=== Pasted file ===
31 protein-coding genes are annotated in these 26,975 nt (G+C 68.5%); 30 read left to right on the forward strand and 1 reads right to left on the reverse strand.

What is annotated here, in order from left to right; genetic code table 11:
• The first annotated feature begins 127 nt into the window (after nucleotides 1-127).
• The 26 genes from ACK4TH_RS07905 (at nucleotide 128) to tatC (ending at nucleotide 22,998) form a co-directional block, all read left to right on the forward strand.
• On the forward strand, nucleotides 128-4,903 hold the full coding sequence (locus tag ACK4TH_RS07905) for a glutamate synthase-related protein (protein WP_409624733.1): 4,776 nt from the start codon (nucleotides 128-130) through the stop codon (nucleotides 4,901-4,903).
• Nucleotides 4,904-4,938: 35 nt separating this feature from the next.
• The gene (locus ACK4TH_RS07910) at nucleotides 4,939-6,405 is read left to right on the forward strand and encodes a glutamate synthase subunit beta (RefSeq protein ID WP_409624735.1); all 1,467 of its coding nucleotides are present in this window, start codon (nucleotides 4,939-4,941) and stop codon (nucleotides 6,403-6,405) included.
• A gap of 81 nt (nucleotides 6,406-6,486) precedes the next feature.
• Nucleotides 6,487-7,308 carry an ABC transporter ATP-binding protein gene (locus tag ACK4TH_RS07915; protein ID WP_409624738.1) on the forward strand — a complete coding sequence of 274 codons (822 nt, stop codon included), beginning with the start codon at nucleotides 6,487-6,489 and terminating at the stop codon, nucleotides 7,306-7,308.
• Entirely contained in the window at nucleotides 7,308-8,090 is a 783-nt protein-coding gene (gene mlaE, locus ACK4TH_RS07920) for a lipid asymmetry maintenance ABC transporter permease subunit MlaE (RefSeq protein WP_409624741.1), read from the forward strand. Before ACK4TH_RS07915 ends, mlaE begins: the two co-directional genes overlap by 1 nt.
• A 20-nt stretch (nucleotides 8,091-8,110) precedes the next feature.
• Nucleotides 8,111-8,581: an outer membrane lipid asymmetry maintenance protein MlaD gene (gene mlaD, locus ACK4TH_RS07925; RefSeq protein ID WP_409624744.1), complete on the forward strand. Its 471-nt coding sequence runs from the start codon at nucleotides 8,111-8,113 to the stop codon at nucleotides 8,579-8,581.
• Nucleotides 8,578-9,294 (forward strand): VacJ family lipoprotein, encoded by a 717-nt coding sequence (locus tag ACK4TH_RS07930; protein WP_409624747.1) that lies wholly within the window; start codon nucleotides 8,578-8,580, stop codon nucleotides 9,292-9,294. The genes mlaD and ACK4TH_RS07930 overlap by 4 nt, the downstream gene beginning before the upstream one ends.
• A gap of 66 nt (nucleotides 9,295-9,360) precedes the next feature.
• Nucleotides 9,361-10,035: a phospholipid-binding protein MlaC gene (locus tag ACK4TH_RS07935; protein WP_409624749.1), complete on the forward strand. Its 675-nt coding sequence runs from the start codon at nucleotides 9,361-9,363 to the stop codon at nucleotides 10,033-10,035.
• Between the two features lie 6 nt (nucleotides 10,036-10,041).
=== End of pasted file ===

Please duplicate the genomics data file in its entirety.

31 protein-coding genes are annotated in these 26,975 nt (G+C 68.5%); 30 read left to right on the forward strand and 1 reads right to left on the reverse strand.

What is annotated here, in order from left to right; genetic code table 11:
• The first annotated feature begins 127 nt into the window (after nucleotides 1-127).
• The 26 genes from ACK4TH_RS07905 (at nucleotide 128) to tatC (ending at nucleotide 22,998) form a co-directional block, all read left to right on the forward strand.
• On the forward strand, nucleotides 128-4,903 hold the full coding sequence (locus tag ACK4TH_RS07905) for a glutamate synthase-related protein (protein WP_409624733.1): 4,776 nt from the start codon (nucleotides 128-130) through the stop codon (nucleotides 4,901-4,903).
• Nucleotides 4,904-4,938: 35 nt separating this feature from the next.
• The gene (locus ACK4TH_RS07910) at nucleotides 4,939-6,405 is read left to right on the forward strand and encodes a glutamate synthase subunit beta (RefSeq protein ID WP_409624735.1); all 1,467 of its coding nucleotides are present in this window, start codon (nucleotides 4,939-4,941) and stop codon (nucleotides 6,403-6,405) included.
• A gap of 81 nt (nucleotides 6,406-6,486) precedes the next feature.
• Nucleotides 6,487-7,308 carry an ABC transporter ATP-binding protein gene (locus tag ACK4TH_RS07915; protein ID WP_409624738.1) on the forward strand — a complete coding sequence of 274 codons (822 nt, stop codon included), beginning with the start codon at nucleotides 6,487-6,489 and terminating at the stop codon, nucleotides 7,306-7,308.
• Entirely contained in the window at nucleotides 7,308-8,090 is a 783-nt protein-coding gene (gene mlaE, locus ACK4TH_RS07920) for a lipid asymmetry maintenance ABC transporter permease subunit MlaE (RefSeq protein WP_409624741.1), read from the forward strand. Before ACK4TH_RS07915 ends, mlaE begins: the two co-directional genes overlap by 1 nt.
• A 20-nt stretch (nucleotides 8,091-8,110) precedes the next feature.
• Nucleotides 8,111-8,581: an outer membrane lipid asymmetry maintenance protein MlaD gene (gene mlaD, locus ACK4TH_RS07925; RefSeq protein ID WP_409624744.1), complete on the forward strand. Its 471-nt coding sequence runs from the start codon at nucleotides 8,111-8,113 to the stop codon at nucleotides 8,579-8,581.
• Nucleotides 8,578-9,294 (forward strand): VacJ family lipoprotein, encoded by a 717-nt coding sequence (locus tag ACK4TH_RS07930; protein WP_409624747.1) that lies wholly within the window; start codon nucleotides 8,578-8,580, stop codon nucleotides 9,292-9,294. The genes mlaD and ACK4TH_RS07930 overlap by 4 nt, the downstream gene beginning before the upstream one ends.
• A gap of 66 nt (nucleotides 9,295-9,360) precedes the next feature.
• Nucleotides 9,361-10,035: a phospholipid-binding protein MlaC gene (locus tag ACK4TH_RS07935; protein WP_409624749.1), complete on the forward strand. Its 675-nt coding sequence runs from the start codon at nucleotides 9,361-9,363 to the stop codon at nucleotides 10,033-10,035.
• Between the two features lie 6 nt (nucleotides 10,036-10,041).